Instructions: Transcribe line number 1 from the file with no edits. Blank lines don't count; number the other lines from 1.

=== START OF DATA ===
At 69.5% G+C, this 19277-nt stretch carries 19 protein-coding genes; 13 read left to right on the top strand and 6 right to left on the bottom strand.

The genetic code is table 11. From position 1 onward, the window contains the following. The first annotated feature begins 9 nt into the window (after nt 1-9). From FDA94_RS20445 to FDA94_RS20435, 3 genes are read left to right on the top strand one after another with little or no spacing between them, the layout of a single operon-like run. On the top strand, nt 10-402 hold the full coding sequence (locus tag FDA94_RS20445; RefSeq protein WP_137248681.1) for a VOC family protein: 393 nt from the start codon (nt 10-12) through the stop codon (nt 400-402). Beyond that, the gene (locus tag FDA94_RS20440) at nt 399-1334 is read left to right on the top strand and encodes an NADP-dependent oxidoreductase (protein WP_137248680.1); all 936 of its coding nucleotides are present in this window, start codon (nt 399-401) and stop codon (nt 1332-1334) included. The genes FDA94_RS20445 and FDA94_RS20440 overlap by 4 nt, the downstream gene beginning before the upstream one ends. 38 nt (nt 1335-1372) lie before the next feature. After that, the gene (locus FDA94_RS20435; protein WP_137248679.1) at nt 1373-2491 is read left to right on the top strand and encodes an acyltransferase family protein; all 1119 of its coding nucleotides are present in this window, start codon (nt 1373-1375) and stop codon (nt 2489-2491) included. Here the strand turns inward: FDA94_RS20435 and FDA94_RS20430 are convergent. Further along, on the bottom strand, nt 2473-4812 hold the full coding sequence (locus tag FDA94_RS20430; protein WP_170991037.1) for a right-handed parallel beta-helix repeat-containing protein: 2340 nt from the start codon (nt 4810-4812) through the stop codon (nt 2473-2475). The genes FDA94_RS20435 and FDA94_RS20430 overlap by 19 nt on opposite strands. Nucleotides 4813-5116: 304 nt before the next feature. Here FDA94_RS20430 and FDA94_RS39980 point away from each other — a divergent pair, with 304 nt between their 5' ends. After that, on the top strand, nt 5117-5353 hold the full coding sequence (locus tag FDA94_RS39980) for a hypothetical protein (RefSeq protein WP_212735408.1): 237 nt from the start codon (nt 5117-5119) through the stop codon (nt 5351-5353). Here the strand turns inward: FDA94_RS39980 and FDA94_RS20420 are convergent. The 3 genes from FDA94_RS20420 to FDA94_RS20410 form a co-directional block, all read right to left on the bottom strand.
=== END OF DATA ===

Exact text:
At 69.5% G+C, this 19277-nt stretch carries 19 protein-coding genes; 13 read left to right on the top strand and 6 right to left on the bottom strand.